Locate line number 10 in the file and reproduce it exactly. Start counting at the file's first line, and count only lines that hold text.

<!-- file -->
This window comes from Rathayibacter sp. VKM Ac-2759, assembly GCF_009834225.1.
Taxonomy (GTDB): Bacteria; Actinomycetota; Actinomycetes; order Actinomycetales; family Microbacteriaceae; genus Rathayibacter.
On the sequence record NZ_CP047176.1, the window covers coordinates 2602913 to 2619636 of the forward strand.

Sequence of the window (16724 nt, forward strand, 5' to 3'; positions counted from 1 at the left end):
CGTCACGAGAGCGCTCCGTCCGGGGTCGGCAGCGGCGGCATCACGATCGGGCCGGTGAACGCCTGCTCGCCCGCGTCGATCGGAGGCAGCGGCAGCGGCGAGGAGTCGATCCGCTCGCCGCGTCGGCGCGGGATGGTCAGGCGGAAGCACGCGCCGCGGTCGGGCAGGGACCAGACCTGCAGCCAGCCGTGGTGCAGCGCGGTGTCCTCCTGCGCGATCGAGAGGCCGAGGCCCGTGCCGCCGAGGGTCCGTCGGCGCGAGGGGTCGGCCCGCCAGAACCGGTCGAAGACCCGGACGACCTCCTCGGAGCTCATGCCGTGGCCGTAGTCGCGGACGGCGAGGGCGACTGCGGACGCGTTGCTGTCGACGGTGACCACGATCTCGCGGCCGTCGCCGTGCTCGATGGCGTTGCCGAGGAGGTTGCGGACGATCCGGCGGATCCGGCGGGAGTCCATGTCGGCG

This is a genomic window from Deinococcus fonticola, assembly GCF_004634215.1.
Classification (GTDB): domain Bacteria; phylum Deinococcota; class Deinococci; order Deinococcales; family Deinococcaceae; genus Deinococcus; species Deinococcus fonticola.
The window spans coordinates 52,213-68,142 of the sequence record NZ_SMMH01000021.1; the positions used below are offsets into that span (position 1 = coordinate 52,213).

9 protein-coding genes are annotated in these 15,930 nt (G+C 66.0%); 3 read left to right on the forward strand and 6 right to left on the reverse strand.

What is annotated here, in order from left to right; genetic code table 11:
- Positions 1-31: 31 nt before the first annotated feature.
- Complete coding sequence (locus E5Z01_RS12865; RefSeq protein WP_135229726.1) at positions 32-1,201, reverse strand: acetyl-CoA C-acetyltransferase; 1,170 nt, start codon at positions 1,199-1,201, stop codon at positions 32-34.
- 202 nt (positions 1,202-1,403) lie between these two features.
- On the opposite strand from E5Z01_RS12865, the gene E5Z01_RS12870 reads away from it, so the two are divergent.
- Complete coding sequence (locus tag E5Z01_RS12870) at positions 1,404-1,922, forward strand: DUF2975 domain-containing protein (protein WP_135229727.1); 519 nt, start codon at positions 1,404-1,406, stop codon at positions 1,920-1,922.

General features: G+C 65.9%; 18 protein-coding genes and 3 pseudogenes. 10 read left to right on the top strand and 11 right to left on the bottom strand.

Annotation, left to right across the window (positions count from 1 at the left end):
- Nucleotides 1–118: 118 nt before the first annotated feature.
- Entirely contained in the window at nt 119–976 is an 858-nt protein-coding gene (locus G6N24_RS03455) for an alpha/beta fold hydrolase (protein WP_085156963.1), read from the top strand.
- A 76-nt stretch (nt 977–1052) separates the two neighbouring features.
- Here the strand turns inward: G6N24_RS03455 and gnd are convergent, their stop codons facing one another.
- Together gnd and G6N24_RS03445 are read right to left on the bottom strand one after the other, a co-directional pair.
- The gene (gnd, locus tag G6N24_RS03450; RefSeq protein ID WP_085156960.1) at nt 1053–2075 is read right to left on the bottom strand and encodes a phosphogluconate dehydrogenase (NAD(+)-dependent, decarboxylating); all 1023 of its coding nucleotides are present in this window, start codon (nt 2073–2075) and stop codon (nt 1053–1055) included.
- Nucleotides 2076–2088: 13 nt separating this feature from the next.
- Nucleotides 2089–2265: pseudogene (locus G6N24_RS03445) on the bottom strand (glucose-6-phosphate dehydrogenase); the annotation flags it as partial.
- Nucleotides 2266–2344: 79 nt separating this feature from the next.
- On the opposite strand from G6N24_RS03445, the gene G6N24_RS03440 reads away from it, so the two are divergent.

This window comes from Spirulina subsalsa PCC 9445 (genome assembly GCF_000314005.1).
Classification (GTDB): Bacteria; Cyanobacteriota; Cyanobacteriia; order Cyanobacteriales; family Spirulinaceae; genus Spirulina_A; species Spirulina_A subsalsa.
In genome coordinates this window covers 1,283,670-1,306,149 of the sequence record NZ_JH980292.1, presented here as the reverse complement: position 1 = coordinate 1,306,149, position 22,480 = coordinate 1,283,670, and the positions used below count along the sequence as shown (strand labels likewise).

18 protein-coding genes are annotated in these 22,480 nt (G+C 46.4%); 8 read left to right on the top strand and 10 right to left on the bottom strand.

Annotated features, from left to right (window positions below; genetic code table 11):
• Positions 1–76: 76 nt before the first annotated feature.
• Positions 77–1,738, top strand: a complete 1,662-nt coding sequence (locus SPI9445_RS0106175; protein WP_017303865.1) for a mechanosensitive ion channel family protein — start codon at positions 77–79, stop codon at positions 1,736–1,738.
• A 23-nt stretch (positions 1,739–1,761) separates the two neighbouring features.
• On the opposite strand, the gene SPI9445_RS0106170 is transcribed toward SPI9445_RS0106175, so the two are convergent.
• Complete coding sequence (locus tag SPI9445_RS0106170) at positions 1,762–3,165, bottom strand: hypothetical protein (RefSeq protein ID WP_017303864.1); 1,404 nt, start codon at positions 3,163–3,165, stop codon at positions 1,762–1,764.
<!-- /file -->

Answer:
What is annotated here, in order from left to right; genetic code table 11: